Editions Artus Films, tirelessly exploring the gems of bis and exploitation cinema, are enriching their catalog with a remarkable box set dedicated to the Spanish director Eloy de la Iglesia (1944-2006). Active mainly in the 1970s-1980s, in a period of post-Franco transition marked by a relaxation of censorship, the filmmaker remains as little known in France as the commercial cinema in which he worked was poorly distributed, i.e. a whole section of Iberian production still remains to be discovered.
The three films brought together here – Colegas (1982), Drug addict’s helle (El pico1983) and Drug Hell 2 (El pico 21984) – offer so many flagships of “quinqui” cinema, featuring juvenile delinquents in their struggles with , a vein which boomed between 1977 and 1988. Coming from gypsy slang, the term refers to basis the quincallerosthe “scrap dealers”, and, by slippage, ended up including outlaws and small thugs populating the films of the same name.
Like what the Filipino did Lino Brocka (1939-1991) with melodrama or Paul Verhoeven within the Dutch Sex Wave of the 1970s, Eloy de la Iglesia was a strategist of impurity, infiltrating popular genres (fantasy, thriller, urban chronicle) to better convert them into social testimony, into political striking force. The “quinqui” first sets an urban scene: wasteland or slippery ground, a slope down which one falls.
Colegas thus takes as its setting the suburbs of Madrid and a bar of buildings which obstruct the horizon. Two young next-door neighbors struggle to find the money needed for a clandestine abortion – one’s sister is pregnant with the other – and end up playing mules for a cocaine trafficker. El pico opens, for its part, in the gloomy grayness of Bilbao, a Basque city under the double lead of ETA terrorism and hard drug trafficking. The film traces the fall of a high school student, the son of a good military family, into the spiral of no return from heroin: consumption calls for easy money, and therefore the deal, but also lack, and then crime. The second part follows the same hero during his stay in prison, strewn with violence, then his desperate flight into hiding.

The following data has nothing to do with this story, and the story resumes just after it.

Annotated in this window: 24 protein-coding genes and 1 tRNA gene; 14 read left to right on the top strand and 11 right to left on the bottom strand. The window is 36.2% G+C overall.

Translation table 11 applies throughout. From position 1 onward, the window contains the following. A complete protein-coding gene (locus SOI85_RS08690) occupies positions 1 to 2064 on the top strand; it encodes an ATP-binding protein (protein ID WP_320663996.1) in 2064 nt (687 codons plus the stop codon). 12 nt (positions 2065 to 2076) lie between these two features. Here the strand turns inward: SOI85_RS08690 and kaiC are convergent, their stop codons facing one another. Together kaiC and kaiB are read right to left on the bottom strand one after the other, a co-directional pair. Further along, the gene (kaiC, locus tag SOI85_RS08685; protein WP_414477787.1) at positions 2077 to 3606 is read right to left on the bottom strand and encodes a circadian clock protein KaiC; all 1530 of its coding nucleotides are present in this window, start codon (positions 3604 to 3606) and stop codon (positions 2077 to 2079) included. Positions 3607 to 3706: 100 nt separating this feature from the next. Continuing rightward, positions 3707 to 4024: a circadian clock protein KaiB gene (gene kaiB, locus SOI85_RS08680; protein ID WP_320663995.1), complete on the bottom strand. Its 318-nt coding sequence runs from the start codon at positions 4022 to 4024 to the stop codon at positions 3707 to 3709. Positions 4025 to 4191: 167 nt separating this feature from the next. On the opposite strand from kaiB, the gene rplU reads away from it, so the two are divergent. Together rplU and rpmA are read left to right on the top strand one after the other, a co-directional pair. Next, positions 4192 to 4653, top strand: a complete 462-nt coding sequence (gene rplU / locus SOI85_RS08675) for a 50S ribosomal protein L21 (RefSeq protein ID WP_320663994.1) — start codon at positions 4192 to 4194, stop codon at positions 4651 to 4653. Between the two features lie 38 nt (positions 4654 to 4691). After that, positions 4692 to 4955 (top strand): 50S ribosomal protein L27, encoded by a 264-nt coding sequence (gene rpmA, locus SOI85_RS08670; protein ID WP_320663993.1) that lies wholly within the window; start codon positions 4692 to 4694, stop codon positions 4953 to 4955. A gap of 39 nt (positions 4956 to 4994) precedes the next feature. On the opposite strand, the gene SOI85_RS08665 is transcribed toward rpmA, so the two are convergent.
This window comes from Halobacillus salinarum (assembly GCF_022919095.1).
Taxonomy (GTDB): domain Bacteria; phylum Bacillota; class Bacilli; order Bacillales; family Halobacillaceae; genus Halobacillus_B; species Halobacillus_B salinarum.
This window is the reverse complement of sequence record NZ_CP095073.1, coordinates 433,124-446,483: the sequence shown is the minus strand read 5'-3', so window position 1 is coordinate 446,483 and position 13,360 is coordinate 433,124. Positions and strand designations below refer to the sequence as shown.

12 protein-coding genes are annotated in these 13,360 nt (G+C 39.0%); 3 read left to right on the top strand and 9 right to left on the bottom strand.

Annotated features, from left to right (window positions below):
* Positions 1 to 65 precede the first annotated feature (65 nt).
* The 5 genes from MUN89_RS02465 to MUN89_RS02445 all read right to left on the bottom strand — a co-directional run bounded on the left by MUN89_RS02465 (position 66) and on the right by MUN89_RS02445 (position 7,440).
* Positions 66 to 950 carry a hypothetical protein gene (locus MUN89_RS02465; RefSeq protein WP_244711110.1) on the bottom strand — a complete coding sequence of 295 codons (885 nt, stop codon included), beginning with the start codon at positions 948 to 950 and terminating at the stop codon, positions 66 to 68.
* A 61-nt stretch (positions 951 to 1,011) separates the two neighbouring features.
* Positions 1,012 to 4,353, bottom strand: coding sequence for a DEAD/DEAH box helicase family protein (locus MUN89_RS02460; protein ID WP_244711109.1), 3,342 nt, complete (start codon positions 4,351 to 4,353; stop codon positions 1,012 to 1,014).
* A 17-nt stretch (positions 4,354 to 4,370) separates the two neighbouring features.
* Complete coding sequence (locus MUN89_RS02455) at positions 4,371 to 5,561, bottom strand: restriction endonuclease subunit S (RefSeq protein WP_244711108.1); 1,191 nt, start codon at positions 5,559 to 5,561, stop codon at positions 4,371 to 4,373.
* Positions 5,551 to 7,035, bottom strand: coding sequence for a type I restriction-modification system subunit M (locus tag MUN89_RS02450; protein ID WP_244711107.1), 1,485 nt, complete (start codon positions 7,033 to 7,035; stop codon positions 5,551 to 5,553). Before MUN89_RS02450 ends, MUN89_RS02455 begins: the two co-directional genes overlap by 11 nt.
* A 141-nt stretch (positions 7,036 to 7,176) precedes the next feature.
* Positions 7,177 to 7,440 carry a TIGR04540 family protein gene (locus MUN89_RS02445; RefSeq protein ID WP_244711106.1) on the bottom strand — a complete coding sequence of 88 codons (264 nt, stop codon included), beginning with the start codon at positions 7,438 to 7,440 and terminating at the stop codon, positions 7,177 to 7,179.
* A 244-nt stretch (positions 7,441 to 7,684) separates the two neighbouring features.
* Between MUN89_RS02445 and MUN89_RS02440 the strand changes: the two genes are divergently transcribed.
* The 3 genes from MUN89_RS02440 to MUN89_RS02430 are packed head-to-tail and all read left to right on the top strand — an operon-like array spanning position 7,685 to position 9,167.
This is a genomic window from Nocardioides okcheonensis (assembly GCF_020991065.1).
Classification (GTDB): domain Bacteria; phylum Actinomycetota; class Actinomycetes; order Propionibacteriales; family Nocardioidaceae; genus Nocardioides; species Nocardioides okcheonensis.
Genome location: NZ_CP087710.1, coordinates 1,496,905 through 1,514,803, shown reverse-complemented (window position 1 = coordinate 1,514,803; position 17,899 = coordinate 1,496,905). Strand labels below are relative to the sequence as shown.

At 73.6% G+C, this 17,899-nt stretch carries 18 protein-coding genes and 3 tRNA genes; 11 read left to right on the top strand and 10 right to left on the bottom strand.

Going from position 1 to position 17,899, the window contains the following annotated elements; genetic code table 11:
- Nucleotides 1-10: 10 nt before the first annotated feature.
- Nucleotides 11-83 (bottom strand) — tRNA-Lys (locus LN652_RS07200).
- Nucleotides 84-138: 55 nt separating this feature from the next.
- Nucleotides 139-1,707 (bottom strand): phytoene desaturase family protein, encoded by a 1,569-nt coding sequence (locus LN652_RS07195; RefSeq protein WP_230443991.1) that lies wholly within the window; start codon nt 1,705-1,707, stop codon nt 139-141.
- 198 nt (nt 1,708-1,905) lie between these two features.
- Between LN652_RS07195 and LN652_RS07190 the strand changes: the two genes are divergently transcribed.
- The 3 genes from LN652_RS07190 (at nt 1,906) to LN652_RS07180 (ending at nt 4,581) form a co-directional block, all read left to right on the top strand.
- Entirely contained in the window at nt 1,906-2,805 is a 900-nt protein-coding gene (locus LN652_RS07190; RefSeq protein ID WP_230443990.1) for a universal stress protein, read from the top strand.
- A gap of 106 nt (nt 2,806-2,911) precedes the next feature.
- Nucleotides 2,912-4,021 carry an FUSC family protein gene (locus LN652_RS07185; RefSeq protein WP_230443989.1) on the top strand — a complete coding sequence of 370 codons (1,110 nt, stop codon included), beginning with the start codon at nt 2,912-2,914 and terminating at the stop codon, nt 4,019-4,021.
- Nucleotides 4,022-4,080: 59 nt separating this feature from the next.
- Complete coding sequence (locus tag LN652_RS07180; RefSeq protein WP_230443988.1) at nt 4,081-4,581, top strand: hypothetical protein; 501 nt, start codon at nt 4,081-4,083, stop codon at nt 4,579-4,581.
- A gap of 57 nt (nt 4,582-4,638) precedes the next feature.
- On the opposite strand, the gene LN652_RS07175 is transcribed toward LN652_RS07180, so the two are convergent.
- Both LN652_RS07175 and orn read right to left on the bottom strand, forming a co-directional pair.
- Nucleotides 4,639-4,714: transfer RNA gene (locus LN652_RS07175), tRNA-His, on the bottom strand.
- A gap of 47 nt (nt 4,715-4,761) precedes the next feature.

Eloy de la Iglesia operates directly at the heart of the convention: the action, the adventures, the incessant reversals refer by contact to a social environment (everything is filmed in situ, in the streets of the cities), and draw an insolent way, without -embarrment, to expose its turpitudes. Through the relentless sequence of the story, its dry, tough slaughter, the filmmaker reveals mechanisms, structures.
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